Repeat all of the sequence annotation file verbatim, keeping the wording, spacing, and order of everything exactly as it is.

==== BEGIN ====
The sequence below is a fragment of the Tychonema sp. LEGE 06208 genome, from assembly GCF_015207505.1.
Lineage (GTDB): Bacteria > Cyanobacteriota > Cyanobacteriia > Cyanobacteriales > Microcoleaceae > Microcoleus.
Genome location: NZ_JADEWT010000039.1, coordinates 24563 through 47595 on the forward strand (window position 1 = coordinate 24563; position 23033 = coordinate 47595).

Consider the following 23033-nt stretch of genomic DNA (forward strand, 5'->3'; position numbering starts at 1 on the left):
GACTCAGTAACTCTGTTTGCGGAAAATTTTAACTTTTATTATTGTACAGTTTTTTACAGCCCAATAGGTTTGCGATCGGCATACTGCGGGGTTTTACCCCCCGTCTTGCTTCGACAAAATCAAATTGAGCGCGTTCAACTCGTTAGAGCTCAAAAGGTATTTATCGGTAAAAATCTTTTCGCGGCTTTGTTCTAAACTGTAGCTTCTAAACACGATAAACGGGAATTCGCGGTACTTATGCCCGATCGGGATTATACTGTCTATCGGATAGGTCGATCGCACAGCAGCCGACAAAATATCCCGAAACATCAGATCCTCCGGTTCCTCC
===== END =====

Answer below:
The sequence below is a fragment of the Tychonema sp. LEGE 06208 genome, from assembly GCF_015207505.1.
Lineage (GTDB): Bacteria > Cyanobacteriota > Cyanobacteriia > Cyanobacteriales > Microcoleaceae > Microcoleus.
Genome location: NZ_JADEWT010000039.1, coordinates 24563 through 47595 on the forward strand (window position 1 = coordinate 24563; position 23033 = coordinate 47595).

Consider the following 23033-nt stretch of genomic DNA (forward strand, 5'->3'; position numbering starts at 1 on the left):
GACTCAGTAACTCTGTTTGCGGAAAATTTTAACTTTTATTATTGTACAGTTTTTTACAGCCCAATAGGTTTGCGATCGGCATACTGCGGGGTTTTACCCCCCGTCTTGCTTCGACAAAATCAAATTGAGCGCGTTCAACTCGTTAGAGCTCAAAAGGTATTTATCGGTAAAAATCTTTTCGCGGCTTTGTTCTAAACTGTAGCTTCTAAACACGATAAACGGGAATTCGCGGTACTTATGCCCGATCGGGATTATACTGTCTATCGGATAGGTCGATCGCACAGCAGCCGACAAAATATCCCGAAACATCAGATCCTCCGGTTCCTCC